Arlington Hts. passes smaller tax increase than proposed
After a week to consider it, Arlington Heights is now planning a smaller tax levy increase for next year than was previously proposed, the village board decided on Monday.
The Arlington Heights village board on Monday approved an amendment to the tax levy ordinance and will be asking for a 1.2 percent increase in 2012 rather than the 1.92 percent increase that was proposed last week.
Board members called the smaller increase "prudent" because it will balance the village budget, but have a lesser impact on the taxpayers.
For residents with an average $300,000 home, this will mean an approximate $12 increase due to the village portion of their property tax bills, rather than the $20 increase that was approved unanimously by the board during the Nov. 12 meeting. The village portion of the property tax bill is about 11.5 percent, while the rest is split between school districts, the park district and other taxing bodies.
The 1.2 percent levy increase means the village budget will be balanced.
The additional money that had been proposed was going to boost the village's reserves, said Trustee Joseph Farwell. The village has about 35 percent of its operating budget in reserve, while municipalities are recommended to have between 25 percent and 40 percent. A healthy reserve helps the village's credit and bond ratings, he said.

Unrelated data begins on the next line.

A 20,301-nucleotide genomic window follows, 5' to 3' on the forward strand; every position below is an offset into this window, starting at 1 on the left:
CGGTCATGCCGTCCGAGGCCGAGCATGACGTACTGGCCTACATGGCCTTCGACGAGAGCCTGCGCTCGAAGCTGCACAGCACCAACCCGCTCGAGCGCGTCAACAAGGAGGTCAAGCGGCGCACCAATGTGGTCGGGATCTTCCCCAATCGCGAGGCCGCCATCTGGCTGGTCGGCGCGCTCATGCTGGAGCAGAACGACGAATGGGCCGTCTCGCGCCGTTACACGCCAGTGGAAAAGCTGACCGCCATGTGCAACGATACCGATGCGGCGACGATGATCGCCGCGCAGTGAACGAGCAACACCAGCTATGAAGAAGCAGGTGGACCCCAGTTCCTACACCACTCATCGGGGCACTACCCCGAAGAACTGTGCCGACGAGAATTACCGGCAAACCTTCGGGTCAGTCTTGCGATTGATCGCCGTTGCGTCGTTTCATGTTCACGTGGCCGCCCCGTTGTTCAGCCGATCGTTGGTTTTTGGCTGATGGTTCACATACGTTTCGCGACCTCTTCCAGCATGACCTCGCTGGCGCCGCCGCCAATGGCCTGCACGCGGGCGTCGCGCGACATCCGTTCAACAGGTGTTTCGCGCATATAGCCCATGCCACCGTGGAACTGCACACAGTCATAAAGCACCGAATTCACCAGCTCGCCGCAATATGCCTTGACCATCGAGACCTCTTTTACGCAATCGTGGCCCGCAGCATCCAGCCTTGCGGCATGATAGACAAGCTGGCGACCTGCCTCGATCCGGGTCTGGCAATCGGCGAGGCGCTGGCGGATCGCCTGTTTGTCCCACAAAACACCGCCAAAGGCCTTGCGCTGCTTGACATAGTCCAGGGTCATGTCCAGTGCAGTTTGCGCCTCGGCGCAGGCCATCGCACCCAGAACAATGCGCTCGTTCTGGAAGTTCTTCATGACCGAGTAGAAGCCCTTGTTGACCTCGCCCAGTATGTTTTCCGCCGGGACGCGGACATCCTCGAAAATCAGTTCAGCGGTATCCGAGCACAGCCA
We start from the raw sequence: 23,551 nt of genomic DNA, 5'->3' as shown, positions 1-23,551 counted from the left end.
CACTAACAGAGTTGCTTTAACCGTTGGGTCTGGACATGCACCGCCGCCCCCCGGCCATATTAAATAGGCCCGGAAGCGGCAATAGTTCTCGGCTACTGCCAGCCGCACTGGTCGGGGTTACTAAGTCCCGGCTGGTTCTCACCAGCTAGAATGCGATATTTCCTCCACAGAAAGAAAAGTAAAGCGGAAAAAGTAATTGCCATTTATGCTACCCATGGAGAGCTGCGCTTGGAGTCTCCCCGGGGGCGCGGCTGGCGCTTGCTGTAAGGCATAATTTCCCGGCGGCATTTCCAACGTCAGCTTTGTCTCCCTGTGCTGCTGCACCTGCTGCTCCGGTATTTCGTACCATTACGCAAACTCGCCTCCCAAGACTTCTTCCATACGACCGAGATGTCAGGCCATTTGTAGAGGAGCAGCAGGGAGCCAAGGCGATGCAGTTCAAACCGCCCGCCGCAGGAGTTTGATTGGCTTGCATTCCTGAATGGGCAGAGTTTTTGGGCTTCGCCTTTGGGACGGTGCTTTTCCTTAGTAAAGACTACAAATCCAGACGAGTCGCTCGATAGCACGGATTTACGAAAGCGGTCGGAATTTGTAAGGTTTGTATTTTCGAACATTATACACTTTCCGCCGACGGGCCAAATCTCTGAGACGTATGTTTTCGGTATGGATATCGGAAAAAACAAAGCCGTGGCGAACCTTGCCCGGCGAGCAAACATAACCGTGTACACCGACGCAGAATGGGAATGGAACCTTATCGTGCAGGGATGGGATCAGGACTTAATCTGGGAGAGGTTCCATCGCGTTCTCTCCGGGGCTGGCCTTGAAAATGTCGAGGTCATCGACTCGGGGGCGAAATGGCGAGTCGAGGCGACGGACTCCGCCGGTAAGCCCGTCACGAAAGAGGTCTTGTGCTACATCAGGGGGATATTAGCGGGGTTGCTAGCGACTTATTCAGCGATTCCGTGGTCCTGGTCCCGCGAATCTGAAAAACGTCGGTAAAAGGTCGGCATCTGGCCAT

"It was unanimous last Monday, but in looking at this and talking to the community, some of us have come back and said let's cut it more," Farwell said. "This covers our bills, but does not increase the reserve."
A 0 percent levy increase would put the village in a deficit for next year, village staffers said.
Board members said departmental budgets and personnel have already been scaled back substantially — the village has 46 fewer staff members than in 2008.
A smaller increase this year could put the village in a difficult spot in the future, though.
"My concern is that it's a bit of a risk in terms of what happens if we have a bad year down the road. I wouldn't want to get closer to a 0 percent increase this year and then have to go up to a 3 or 4 percent increase next year," said Trustee Thomas Hayes.
In spite of the lessened tax levy hike, some residents still weren't happy with the increase.
"My taxes went up 12 percent last year. You want another 1 or 2 percent increase, that's ridiculous," said resident Frank Slowinski when he addressed the board. "It ought to go down, not up. The economy is going down not up."
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